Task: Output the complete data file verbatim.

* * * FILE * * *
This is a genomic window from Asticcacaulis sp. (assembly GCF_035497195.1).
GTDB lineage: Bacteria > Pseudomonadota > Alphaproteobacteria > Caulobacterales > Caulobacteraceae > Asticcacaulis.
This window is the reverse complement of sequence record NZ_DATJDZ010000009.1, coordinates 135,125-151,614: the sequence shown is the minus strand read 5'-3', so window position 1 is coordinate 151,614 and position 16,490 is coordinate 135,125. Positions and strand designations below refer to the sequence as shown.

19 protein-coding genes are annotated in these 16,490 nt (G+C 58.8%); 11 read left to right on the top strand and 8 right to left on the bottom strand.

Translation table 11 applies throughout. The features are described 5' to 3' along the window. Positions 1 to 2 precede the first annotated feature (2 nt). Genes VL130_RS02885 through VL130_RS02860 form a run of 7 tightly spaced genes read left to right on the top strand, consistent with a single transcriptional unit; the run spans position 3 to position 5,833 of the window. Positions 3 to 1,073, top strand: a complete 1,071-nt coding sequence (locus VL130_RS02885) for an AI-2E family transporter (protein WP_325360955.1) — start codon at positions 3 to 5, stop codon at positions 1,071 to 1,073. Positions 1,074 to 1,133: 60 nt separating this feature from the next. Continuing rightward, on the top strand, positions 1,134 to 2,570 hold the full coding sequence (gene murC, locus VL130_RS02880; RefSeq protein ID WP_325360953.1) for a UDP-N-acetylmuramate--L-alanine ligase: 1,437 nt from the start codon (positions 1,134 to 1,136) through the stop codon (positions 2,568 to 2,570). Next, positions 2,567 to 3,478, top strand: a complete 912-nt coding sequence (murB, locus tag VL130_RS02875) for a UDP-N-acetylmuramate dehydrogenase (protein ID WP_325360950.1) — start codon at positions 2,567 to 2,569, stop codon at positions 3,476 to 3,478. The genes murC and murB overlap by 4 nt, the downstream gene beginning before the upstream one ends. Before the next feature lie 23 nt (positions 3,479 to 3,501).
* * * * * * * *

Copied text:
This is a genomic window from Asticcacaulis sp. (assembly GCF_035497195.1).
GTDB lineage: Bacteria > Pseudomonadota > Alphaproteobacteria > Caulobacterales > Caulobacteraceae > Asticcacaulis.
This window is the reverse complement of sequence record NZ_DATJDZ010000009.1, coordinates 135,125-151,614: the sequence shown is the minus strand read 5'-3', so window position 1 is coordinate 151,614 and position 16,490 is coordinate 135,125. Positions and strand designations below refer to the sequence as shown.

19 protein-coding genes are annotated in these 16,490 nt (G+C 58.8%); 11 read left to right on the top strand and 8 right to left on the bottom strand.

Translation table 11 applies throughout. The features are described 5' to 3' along the window. Positions 1 to 2 precede the first annotated feature (2 nt). Genes VL130_RS02885 through VL130_RS02860 form a run of 7 tightly spaced genes read left to right on the top strand, consistent with a single transcriptional unit; the run spans position 3 to position 5,833 of the window. Positions 3 to 1,073, top strand: a complete 1,071-nt coding sequence (locus VL130_RS02885) for an AI-2E family transporter (protein WP_325360955.1) — start codon at positions 3 to 5, stop codon at positions 1,071 to 1,073. Positions 1,074 to 1,133: 60 nt separating this feature from the next. Continuing rightward, on the top strand, positions 1,134 to 2,570 hold the full coding sequence (gene murC, locus VL130_RS02880; RefSeq protein ID WP_325360953.1) for a UDP-N-acetylmuramate--L-alanine ligase: 1,437 nt from the start codon (positions 1,134 to 1,136) through the stop codon (positions 2,568 to 2,570). Next, positions 2,567 to 3,478, top strand: a complete 912-nt coding sequence (murB, locus tag VL130_RS02875) for a UDP-N-acetylmuramate dehydrogenase (protein ID WP_325360950.1) — start codon at positions 2,567 to 2,569, stop codon at positions 3,476 to 3,478. The genes murC and murB overlap by 4 nt, the downstream gene beginning before the upstream one ends. Before the next feature lie 23 nt (positions 3,479 to 3,501).